Zombie Apocalypse! (Review)

Zombie Apocalypse! (Review)

Zombies. I love ’em. Got into them with Shawn of the Dead and worked backwards through Dawn of the Dead (and other flicks) to understand them more.

The appeal, I’ve read, to zombies is the human feeling of being threatened and swamped by mediocrity and obstructions. That these staggering, stumbling things that all get in your way can actually be overcome by a blow to the head. Placed against a no-rules world of an apocalypse, it makes for fun watching. Or reading.

Zombie Apocalypse! is a collective effort by a group of writers assembled by Stephen Jones, with the rising of the undead, the fall of our world, and our move towards something else (a darker, stranger, and forever-altered world). In this case, the 15-minutes-into-the-future setting is a zombie-like stumbling Britain, a faltering nation that is trying to toss bread and circuses to its dispirited citizens through a “New Festival” But the massive stage that this massive event will take place on is constructed in some open areas located around Greenwich Park, land originally set aside as a plague pit in older times, land that is now being dug up and the clay-entombed bodies tossed into the cellar of a nearby church, All Hallows.

Interesting. The main park they describe it there, but not the park with the plague pit. And All Hallows churches exist in London, just not where they say. However, I have been to Greenwich and found it interesting to read of an Apocalypse there. But this is an aside.

In the story, of course, the “plague” victims are actually zombies (or carry the essence of zombies). And this is the only part of the book I had to frown at – it wasn’t quite clear on what was causing zombification. There were mentions of plague-fleas (in numbers enough to animate a corpse). Or a red mist coming from the ground. The writers didn’t seem to have a clear cut idea of the “rules” of this game. And that’s part of a good zombie story – the rules. How come the dead are coming back like a pocketful of bad pennies? There are even mentions of long-term dead, on American soil (or even the Hudson) walking again. Fleas couldn’t do that. There was even confusion of whether these were “fast” or “slow” zombies, a longstanding division of this genre.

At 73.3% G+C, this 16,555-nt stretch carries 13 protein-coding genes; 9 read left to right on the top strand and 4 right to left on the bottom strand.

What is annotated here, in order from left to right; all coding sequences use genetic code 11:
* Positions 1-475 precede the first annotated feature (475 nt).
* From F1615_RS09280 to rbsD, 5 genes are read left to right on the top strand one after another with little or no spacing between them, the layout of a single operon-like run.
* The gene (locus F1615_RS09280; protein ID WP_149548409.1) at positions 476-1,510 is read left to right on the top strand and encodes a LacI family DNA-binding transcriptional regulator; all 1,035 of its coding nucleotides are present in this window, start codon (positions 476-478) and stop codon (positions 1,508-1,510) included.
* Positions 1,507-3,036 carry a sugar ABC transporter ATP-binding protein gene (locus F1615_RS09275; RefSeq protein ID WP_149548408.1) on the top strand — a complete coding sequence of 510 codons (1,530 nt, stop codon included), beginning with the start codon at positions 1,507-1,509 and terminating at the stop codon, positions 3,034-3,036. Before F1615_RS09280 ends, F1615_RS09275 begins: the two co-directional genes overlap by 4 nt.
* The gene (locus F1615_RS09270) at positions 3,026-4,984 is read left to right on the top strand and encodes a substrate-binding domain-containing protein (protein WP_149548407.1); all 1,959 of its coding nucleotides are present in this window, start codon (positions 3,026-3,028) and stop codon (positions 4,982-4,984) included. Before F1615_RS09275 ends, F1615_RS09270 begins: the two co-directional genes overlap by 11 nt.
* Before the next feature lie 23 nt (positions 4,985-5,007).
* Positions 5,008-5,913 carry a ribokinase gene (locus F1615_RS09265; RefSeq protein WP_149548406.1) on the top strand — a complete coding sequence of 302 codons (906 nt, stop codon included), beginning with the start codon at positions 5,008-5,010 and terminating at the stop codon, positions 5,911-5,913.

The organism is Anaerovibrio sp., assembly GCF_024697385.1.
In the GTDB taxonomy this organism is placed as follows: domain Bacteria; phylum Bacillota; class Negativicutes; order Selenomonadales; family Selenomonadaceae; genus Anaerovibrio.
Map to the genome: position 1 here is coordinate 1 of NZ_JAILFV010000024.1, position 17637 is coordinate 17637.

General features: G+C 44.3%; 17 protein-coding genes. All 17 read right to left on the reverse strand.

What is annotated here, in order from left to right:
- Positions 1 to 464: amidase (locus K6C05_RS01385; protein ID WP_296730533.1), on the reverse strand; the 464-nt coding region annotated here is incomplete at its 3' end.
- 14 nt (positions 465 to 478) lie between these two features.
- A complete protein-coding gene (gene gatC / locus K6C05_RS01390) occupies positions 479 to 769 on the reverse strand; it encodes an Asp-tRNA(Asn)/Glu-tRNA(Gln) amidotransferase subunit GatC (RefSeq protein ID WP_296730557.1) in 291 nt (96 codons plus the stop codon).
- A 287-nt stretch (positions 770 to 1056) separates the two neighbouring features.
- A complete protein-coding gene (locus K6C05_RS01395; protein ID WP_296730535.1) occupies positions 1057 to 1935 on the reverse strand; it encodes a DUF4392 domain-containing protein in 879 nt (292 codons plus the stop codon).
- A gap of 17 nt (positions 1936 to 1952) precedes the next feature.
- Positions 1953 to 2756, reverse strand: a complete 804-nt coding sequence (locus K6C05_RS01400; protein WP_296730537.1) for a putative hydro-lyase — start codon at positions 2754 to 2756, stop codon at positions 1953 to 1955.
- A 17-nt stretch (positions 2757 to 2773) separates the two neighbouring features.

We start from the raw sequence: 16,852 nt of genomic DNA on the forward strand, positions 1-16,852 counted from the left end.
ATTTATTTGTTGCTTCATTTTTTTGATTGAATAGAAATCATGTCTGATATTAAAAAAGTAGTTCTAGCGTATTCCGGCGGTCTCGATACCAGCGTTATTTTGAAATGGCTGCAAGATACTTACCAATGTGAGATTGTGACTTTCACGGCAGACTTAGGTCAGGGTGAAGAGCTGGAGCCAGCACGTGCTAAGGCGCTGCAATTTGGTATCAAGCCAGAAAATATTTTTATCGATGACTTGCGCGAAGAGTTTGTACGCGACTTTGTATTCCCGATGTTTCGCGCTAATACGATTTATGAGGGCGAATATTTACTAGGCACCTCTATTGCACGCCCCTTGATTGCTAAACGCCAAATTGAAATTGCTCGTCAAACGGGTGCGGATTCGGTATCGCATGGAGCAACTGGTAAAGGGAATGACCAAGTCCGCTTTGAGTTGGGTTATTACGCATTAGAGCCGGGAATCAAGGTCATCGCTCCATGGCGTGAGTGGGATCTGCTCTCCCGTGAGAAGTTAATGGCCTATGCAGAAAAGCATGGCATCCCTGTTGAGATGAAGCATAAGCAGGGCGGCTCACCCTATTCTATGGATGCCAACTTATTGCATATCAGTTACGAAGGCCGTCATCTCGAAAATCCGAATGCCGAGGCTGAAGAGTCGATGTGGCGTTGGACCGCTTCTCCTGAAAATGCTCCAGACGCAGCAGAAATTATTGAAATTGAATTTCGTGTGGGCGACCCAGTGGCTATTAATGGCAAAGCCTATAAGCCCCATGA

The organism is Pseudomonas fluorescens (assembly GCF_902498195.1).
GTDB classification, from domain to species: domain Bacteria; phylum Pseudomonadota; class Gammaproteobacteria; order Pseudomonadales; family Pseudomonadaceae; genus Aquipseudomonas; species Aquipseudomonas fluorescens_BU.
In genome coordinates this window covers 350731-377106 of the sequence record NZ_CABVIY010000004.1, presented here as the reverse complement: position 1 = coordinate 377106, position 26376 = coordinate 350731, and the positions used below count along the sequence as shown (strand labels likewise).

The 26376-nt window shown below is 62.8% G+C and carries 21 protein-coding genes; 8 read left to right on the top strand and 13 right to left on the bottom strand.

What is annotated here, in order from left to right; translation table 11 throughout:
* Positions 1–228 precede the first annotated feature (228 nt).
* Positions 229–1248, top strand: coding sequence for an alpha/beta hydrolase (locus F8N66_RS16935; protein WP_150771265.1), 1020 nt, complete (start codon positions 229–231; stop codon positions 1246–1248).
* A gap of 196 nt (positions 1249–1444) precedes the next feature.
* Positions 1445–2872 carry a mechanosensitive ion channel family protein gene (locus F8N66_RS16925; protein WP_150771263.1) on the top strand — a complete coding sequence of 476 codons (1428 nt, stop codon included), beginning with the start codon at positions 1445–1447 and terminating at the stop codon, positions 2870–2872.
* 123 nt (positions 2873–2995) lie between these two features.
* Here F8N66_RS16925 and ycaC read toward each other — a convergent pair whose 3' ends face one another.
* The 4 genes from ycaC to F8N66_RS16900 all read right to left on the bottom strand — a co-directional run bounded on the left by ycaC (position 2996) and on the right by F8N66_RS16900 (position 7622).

I don’t care.

It was a lot of fun. The book is made up of dissimilar voices in dissimilar storytelling guises, all snippets of communications, emails, memos, twitters and diaries. Some of them we come back to, breaking back into their story and later checking in to see how they are doing. There were nice observations, some clever twists, and some interesting takes on this old storyline that made the book far more enjoyable than I was originally expecting it to be. In this, the book holds the power of a collection – if one story sucks, it’s over in a handful of pages and you can move onto something new. And that worked, with all the strange page graphics (hand-written pages to twitterfeeds) and ever-degrading situations.

So if you like zombies (or horror, or suspense), you should check this out. I got a kick out of it and will keep an eye open (a dried, nerve-dangling eye, zombie-style) for any followups.